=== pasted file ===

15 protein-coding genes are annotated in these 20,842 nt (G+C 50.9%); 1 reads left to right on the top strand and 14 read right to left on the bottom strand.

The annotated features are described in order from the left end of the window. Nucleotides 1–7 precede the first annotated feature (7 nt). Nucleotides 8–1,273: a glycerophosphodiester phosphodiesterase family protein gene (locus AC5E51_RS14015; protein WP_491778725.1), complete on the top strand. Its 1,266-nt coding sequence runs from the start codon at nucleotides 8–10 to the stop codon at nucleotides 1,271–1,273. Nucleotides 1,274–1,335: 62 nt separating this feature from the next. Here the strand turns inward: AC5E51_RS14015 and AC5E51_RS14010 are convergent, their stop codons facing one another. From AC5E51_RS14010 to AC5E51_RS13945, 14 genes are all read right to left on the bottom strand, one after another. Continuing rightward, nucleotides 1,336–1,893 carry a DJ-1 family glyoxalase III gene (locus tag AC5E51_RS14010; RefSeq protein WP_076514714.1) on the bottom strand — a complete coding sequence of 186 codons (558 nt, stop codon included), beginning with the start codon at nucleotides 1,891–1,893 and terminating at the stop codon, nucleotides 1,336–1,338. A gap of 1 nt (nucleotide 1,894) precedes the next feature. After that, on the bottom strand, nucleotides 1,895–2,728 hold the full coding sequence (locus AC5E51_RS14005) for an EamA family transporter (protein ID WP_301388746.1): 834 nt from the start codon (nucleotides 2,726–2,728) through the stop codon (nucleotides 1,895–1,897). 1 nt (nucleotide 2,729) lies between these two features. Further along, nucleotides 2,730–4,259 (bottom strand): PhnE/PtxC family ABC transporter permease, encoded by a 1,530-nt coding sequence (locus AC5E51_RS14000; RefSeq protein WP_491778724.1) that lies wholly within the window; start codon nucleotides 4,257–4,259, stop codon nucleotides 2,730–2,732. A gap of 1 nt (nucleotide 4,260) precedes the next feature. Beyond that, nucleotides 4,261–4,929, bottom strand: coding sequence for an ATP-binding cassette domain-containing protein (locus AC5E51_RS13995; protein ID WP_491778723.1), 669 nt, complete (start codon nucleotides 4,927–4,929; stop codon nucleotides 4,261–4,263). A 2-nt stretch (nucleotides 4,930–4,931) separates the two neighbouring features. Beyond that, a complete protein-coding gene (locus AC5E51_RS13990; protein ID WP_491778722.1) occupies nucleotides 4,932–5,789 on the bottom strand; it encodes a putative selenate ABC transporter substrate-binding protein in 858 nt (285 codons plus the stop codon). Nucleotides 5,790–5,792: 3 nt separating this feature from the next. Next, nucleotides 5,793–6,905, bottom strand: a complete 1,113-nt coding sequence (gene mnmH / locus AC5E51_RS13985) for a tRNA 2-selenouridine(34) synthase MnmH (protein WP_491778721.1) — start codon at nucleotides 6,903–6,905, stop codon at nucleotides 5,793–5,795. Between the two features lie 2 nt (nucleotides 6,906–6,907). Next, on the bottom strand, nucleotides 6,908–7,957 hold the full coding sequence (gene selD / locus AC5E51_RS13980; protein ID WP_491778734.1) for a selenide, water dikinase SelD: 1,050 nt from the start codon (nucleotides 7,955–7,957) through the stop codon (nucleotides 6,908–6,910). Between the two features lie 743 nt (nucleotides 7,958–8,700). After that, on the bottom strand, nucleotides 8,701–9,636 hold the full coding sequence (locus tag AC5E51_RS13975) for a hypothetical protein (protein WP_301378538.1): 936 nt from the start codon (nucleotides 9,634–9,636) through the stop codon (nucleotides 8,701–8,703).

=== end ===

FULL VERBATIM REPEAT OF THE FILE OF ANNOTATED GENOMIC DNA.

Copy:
15 protein-coding genes are annotated in these 20,842 nt (G+C 50.9%); 1 reads left to right on the top strand and 14 read right to left on the bottom strand.

The annotated features are described in order from the left end of the window. Nucleotides 1–7 precede the first annotated feature (7 nt). Nucleotides 8–1,273: a glycerophosphodiester phosphodiesterase family protein gene (locus AC5E51_RS14015; protein WP_491778725.1), complete on the top strand. Its 1,266-nt coding sequence runs from the start codon at nucleotides 8–10 to the stop codon at nucleotides 1,271–1,273. Nucleotides 1,274–1,335: 62 nt separating this feature from the next. Here the strand turns inward: AC5E51_RS14015 and AC5E51_RS14010 are convergent, their stop codons facing one another. From AC5E51_RS14010 to AC5E51_RS13945, 14 genes are all read right to left on the bottom strand, one after another. Continuing rightward, nucleotides 1,336–1,893 carry a DJ-1 family glyoxalase III gene (locus tag AC5E51_RS14010; RefSeq protein WP_076514714.1) on the bottom strand — a complete coding sequence of 186 codons (558 nt, stop codon included), beginning with the start codon at nucleotides 1,891–1,893 and terminating at the stop codon, nucleotides 1,336–1,338. A gap of 1 nt (nucleotide 1,894) precedes the next feature. After that, on the bottom strand, nucleotides 1,895–2,728 hold the full coding sequence (locus AC5E51_RS14005) for an EamA family transporter (protein ID WP_301388746.1): 834 nt from the start codon (nucleotides 2,726–2,728) through the stop codon (nucleotides 1,895–1,897). 1 nt (nucleotide 2,729) lies between these two features. Further along, nucleotides 2,730–4,259 (bottom strand): PhnE/PtxC family ABC transporter permease, encoded by a 1,530-nt coding sequence (locus AC5E51_RS14000; RefSeq protein WP_491778724.1) that lies wholly within the window; start codon nucleotides 4,257–4,259, stop codon nucleotides 2,730–2,732. A gap of 1 nt (nucleotide 4,260) precedes the next feature. Beyond that, nucleotides 4,261–4,929, bottom strand: coding sequence for an ATP-binding cassette domain-containing protein (locus AC5E51_RS13995; protein ID WP_491778723.1), 669 nt, complete (start codon nucleotides 4,927–4,929; stop codon nucleotides 4,261–4,263). A 2-nt stretch (nucleotides 4,930–4,931) separates the two neighbouring features. Beyond that, a complete protein-coding gene (locus AC5E51_RS13990; protein ID WP_491778722.1) occupies nucleotides 4,932–5,789 on the bottom strand; it encodes a putative selenate ABC transporter substrate-binding protein in 858 nt (285 codons plus the stop codon). Nucleotides 5,790–5,792: 3 nt separating this feature from the next. Next, nucleotides 5,793–6,905, bottom strand: a complete 1,113-nt coding sequence (gene mnmH / locus AC5E51_RS13985) for a tRNA 2-selenouridine(34) synthase MnmH (protein WP_491778721.1) — start codon at nucleotides 6,903–6,905, stop codon at nucleotides 5,793–5,795. Between the two features lie 2 nt (nucleotides 6,906–6,907). Next, on the bottom strand, nucleotides 6,908–7,957 hold the full coding sequence (gene selD / locus AC5E51_RS13980; protein ID WP_491778734.1) for a selenide, water dikinase SelD: 1,050 nt from the start codon (nucleotides 7,955–7,957) through the stop codon (nucleotides 6,908–6,910). Between the two features lie 743 nt (nucleotides 7,958–8,700). After that, on the bottom strand, nucleotides 8,701–9,636 hold the full coding sequence (locus tag AC5E51_RS13975) for a hypothetical protein (protein WP_301378538.1): 936 nt from the start codon (nucleotides 9,634–9,636) through the stop codon (nucleotides 8,701–8,703).